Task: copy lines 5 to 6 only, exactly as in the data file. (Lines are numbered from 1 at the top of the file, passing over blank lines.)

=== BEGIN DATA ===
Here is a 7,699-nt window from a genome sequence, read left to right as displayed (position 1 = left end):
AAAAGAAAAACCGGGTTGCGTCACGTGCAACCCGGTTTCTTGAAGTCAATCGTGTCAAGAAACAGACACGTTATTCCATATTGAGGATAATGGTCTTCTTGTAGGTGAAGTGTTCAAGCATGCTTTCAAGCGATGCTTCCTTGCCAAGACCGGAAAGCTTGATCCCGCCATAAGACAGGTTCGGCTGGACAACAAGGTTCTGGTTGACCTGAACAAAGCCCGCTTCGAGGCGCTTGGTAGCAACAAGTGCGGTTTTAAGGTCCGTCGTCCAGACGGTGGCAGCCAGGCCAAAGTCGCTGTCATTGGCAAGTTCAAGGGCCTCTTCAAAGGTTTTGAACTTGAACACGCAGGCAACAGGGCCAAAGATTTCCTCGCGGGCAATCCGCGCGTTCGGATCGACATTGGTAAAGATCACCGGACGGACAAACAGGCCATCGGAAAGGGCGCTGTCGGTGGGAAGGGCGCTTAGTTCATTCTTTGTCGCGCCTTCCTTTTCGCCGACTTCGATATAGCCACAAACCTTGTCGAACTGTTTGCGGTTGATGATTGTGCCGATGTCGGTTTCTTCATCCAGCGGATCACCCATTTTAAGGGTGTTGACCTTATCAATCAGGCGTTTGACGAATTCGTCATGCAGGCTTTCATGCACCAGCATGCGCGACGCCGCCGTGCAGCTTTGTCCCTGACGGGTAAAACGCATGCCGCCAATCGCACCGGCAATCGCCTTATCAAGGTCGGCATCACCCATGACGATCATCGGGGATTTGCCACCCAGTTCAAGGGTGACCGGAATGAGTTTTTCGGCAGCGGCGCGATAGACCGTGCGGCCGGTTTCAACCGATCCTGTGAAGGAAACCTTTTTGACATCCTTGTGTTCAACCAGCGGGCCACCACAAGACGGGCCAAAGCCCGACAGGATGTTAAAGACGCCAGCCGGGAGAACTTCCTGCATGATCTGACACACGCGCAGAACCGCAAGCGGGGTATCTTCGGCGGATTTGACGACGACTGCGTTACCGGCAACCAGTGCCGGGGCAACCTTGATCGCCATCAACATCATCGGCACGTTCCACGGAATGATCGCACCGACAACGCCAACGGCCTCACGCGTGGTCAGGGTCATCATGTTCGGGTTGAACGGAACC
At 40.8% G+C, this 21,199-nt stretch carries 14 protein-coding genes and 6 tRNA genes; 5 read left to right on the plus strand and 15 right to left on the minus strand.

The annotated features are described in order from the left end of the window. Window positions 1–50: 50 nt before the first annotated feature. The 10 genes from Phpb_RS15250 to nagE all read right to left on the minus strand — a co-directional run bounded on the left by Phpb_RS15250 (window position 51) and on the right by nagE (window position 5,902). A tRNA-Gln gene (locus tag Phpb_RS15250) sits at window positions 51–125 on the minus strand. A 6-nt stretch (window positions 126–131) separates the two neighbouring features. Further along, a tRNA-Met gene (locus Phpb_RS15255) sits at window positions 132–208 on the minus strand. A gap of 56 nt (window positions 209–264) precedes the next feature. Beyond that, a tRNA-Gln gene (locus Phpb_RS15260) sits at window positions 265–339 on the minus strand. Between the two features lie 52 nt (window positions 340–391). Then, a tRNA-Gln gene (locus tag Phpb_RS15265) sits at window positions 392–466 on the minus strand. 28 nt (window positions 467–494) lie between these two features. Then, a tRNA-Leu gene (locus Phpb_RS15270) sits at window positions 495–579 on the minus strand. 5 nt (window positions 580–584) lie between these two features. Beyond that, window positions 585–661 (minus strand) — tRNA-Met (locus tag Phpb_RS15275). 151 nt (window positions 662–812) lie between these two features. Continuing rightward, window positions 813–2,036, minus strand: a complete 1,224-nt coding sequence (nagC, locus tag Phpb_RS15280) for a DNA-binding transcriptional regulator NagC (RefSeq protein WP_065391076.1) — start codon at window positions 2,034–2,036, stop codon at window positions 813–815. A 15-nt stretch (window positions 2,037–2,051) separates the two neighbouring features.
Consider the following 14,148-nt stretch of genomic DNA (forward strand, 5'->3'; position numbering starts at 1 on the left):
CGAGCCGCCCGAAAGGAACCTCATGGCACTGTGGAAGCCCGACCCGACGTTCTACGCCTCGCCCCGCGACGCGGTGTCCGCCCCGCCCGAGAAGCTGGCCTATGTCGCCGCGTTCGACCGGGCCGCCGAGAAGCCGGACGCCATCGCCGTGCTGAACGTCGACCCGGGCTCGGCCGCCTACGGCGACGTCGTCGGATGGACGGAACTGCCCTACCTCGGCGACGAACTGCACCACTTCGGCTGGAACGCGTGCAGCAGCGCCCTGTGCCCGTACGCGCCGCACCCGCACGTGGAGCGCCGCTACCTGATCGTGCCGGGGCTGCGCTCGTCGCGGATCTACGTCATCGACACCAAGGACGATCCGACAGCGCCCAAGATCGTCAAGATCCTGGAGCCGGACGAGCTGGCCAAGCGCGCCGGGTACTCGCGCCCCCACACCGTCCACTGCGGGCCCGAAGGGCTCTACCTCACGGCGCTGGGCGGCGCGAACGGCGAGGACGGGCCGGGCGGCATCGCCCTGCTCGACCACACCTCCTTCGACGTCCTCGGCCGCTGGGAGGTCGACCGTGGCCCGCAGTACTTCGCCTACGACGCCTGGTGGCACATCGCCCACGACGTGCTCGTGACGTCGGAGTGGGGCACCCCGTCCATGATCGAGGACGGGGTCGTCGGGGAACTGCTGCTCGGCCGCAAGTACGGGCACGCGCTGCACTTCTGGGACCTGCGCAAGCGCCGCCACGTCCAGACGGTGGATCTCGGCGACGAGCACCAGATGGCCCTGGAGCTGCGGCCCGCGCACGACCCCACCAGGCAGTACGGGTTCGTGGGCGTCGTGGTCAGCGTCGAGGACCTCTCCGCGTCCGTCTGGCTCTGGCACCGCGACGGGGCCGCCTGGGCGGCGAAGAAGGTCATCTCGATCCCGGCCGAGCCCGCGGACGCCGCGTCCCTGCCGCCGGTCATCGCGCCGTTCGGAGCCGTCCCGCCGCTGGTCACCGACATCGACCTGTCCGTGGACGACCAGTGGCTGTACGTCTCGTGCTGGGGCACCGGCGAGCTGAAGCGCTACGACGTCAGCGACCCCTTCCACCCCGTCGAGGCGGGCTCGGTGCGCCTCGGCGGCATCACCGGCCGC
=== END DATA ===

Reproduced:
Consider the following 14,148-nt stretch of genomic DNA (forward strand, 5'->3'; position numbering starts at 1 on the left):
CGAGCCGCCCGAAAGGAACCTCATGGCACTGTGGAAGCCCGACCCGACGTTCTACGCCTCGCCCCGCGACGCGGTGTCCGCCCCGCCCGAGAAGCTGGCCTATGTCGCCGCGTTCGACCGGGCCGCCGAGAAGCCGGACGCCATCGCCGTGCTGAACGTCGACCCGGGCTCGGCCGCCTACGGCGACGTCGTCGGATGGACGGAACTGCCCTACCTCGGCGACGAACTGCACCACTTCGGCTGGAACGCGTGCAGCAGCGCCCTGTGCCCGTACGCGCCGCACCCGCACGTGGAGCGCCGCTACCTGATCGTGCCGGGGCTGCGCTCGTCGCGGATCTACGTCATCGACACCAAGGACGATCCGACAGCGCCCAAGATCGTCAAGATCCTGGAGCCGGACGAGCTGGCCAAGCGCGCCGGGTACTCGCGCCCCCACACCGTCCACTGCGGGCCCGAAGGGCTCTACCTCACGGCGCTGGGCGGCGCGAACGGCGAGGACGGGCCGGGCGGCATCGCCCTGCTCGACCACACCTCCTTCGACGTCCTCGGCCGCTGGGAGGTCGACCGTGGCCCGCAGTACTTCGCCTACGACGCCTGGTGGCACATCGCCCACGACGTGCTCGTGACGTCGGAGTGGGGCACCCCGTCCATGATCGAGGACGGGGTCGTCGGGGAACTGCTGCTCGGCCGCAAGTACGGGCACGCGCTGCACTTCTGGGACCTGCGCAAGCGCCGCCACGTCCAGACGGTGGATCTCGGCGACGAGCACCAGATGGCCCTGGAGCTGCGGCCCGCGCACGACCCCACCAGGCAGTACGGGTTCGTGGGCGTCGTGGTCAGCGTCGAGGACCTCTCCGCGTCCGTCTGGCTCTGGCACCGCGACGGGGCCGCCTGGGCGGCGAAGAAGGTCATCTCGATCCCGGCCGAGCCCGCGGACGCCGCGTCCCTGCCGCCGGTCATCGCGCCGTTCGGAGCCGTCCCGCCGCTGGTCACCGACATCGACCTGTCCGTGGACGACCAGTGGCTGTACGTCTCGTGCTGGGGCACCGGCGAGCTGAAGCGCTACGACGTCAGCGACCCCTTCCACCCCGTCGAGGCGGGCTCGGTGCGCCTCGGCGGCATCACCGGCCGC